In a similar way to how reports can reveal the financial path your business is on, metrics are a quick and easy tool that can help you monitor your cash flow, reveal potential weaknesses and inform and analyze your next investment opportunity.
Metrics such as capitalization rate can help you estimate the potential returns on a property, cash flow will indicate how well your property is operating, and occupancy rates will shed light on how often a property is vacant. All of these calculations will allow you to better understand your portfolio in more detail.
While you may have relied on spreadsheets in the past, purpose-built property management software has been developed to make your job as a landlord easier and more efficient. This is especially true when it comes to real estate accounting. With software such as Landlord Studio, you can customize and generate reports at the tap of a button and automate online rent collection and bank feed reconciliation.
At one point in time, managing your own real estate accounting would have been synonymous with stacks of paperwork, fit-to-burst filing cabinets, and boxes of barely-contained receipts. Using a receipt scanner app, you can instantly scan and digitize receipts before assigning them to the relevant property or tenant. While you will still have to retain some original receipts and documents, once digitized, they will be neatly stored and readily accessible should you need to reference them. No more digging frantically through piles of paperwork.
Another benefit of utilizing property management software is that you will have the ability to automate online rent collection and late fees. When rent is collected through Landlord Studio, for example, the income will automatically be reconciled against the relevant property. Furthermore, you can schedule automatic rent reminder emails to be sent to your tenants on a monthly basis. This will keep you safe in the knowledge that your tenants are prepared for rent day and will free up more time for other aspects of rental property management.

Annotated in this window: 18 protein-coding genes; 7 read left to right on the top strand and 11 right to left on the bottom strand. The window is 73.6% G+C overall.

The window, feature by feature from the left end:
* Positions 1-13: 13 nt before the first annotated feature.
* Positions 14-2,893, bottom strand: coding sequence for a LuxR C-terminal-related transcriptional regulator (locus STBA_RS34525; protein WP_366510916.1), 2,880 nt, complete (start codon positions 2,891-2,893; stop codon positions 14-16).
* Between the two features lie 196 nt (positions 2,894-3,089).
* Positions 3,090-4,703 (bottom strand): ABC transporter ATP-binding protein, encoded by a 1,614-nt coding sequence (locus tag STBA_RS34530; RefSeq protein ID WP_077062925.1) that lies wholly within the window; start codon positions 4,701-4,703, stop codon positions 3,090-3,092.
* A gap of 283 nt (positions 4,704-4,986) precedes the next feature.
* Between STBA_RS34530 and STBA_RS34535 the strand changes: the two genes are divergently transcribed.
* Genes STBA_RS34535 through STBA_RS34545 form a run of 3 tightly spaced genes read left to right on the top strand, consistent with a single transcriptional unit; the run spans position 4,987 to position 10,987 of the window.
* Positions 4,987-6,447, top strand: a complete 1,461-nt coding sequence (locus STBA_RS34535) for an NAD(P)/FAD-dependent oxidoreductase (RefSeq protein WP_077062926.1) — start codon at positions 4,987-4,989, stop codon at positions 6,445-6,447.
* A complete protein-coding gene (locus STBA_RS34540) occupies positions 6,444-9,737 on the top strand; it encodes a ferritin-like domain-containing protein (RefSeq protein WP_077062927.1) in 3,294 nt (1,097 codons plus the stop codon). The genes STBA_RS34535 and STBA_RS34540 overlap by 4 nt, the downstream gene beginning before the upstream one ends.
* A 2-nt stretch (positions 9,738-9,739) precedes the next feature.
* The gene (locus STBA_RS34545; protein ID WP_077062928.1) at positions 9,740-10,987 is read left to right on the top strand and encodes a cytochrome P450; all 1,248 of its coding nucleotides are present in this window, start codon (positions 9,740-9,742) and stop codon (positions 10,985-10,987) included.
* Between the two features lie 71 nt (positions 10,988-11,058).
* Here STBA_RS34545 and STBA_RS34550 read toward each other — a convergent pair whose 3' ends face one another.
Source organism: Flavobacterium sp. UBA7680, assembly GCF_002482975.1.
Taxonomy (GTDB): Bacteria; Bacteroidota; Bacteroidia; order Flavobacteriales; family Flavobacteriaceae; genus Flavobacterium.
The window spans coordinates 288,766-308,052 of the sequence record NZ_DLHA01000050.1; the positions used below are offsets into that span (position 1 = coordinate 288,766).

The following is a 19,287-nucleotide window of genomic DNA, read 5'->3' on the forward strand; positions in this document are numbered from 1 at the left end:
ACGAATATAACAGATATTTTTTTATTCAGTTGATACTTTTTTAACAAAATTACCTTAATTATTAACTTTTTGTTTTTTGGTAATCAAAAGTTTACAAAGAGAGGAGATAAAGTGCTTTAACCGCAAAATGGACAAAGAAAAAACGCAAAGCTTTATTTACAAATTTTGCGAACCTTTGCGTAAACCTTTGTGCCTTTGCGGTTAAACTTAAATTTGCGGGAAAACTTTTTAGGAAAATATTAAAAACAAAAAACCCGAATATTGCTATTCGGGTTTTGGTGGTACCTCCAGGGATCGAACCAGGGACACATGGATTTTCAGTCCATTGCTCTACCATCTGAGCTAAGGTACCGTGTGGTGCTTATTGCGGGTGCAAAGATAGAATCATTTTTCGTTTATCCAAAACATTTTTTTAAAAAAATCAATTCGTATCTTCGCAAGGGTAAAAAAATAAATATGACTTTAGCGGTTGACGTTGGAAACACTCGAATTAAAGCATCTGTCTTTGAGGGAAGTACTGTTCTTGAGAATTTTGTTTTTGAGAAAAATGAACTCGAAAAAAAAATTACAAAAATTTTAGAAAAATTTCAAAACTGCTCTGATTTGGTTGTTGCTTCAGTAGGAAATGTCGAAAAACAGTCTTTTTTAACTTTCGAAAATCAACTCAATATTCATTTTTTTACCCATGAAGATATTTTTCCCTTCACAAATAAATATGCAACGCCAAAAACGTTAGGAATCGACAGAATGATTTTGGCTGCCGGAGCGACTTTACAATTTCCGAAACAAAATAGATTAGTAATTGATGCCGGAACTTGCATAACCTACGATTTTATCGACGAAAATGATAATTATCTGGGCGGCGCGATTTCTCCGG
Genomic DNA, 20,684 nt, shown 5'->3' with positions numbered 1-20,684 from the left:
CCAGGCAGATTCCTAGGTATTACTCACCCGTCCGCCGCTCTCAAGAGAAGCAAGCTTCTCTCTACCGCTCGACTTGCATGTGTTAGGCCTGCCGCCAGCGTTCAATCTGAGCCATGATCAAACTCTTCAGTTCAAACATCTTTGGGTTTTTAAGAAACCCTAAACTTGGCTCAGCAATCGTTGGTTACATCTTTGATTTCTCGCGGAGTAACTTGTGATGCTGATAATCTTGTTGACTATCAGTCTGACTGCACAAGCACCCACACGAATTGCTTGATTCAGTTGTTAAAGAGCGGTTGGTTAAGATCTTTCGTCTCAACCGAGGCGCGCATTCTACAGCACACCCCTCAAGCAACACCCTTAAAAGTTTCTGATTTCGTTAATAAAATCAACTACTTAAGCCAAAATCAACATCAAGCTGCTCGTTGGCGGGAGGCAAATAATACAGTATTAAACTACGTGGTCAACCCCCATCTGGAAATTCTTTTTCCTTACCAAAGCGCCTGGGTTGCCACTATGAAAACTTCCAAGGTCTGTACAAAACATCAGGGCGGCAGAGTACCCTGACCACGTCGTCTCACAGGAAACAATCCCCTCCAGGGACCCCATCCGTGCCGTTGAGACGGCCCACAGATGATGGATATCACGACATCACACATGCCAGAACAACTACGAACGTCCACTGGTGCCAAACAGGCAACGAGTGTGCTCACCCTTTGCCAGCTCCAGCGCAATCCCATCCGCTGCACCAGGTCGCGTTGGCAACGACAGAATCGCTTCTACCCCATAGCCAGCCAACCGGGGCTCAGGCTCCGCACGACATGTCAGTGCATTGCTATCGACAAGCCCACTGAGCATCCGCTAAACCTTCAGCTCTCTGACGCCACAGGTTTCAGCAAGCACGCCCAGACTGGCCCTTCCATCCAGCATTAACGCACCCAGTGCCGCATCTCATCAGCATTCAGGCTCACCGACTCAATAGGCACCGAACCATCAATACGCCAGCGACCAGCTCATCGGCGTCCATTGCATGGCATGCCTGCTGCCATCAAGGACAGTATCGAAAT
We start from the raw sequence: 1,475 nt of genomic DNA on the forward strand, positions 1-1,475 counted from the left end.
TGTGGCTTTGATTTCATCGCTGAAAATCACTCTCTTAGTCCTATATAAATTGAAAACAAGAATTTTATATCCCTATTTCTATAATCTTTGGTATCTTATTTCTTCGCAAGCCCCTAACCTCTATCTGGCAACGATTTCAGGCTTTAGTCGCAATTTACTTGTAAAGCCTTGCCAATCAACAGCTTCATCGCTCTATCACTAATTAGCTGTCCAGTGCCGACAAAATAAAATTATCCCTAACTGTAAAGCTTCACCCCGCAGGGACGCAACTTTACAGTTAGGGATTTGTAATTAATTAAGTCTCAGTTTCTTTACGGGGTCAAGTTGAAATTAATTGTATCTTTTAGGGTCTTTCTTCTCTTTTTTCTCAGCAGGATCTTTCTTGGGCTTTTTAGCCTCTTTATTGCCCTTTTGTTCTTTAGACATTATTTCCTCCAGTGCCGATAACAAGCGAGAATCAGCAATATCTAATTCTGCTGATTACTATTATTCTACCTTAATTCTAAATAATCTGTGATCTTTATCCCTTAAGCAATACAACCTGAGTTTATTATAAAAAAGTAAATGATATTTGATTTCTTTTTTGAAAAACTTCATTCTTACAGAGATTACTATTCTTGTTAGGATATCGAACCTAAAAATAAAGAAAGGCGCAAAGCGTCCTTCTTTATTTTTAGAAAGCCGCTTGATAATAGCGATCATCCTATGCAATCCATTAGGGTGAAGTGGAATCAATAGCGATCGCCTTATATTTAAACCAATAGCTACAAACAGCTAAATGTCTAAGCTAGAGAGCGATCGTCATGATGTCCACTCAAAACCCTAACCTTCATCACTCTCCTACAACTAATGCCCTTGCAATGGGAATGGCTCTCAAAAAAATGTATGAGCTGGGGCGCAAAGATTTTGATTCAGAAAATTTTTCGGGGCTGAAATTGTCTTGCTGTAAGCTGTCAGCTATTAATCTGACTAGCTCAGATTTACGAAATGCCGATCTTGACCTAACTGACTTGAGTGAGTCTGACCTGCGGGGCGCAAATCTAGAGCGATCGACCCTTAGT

The beauty of modern real estate accounting is that you are no longer limited to working from just the office. Whether you have a home office, are traveling for business, or are on a routine visit to your rental property, you can take your accounting with you and track expenses in real-time. Wherever you go, you will be safe in the knowledge that you can check or update your accounts at any point in time.
Managing your own real estate accounting gives you unrestricted access to your finances, invaluable insights into your performance, and the means to streamline your daily property management responsibilities. Effective accounting is just the beginning in managing and expanding a successful property portfolio.
“We hope you found this blog interesting! However, do note that the information in this article does not constitute advice. This blog is for general informational and educational purposes only and should not be used as a substitute for competent legal and/or other advice from a licensed professional.”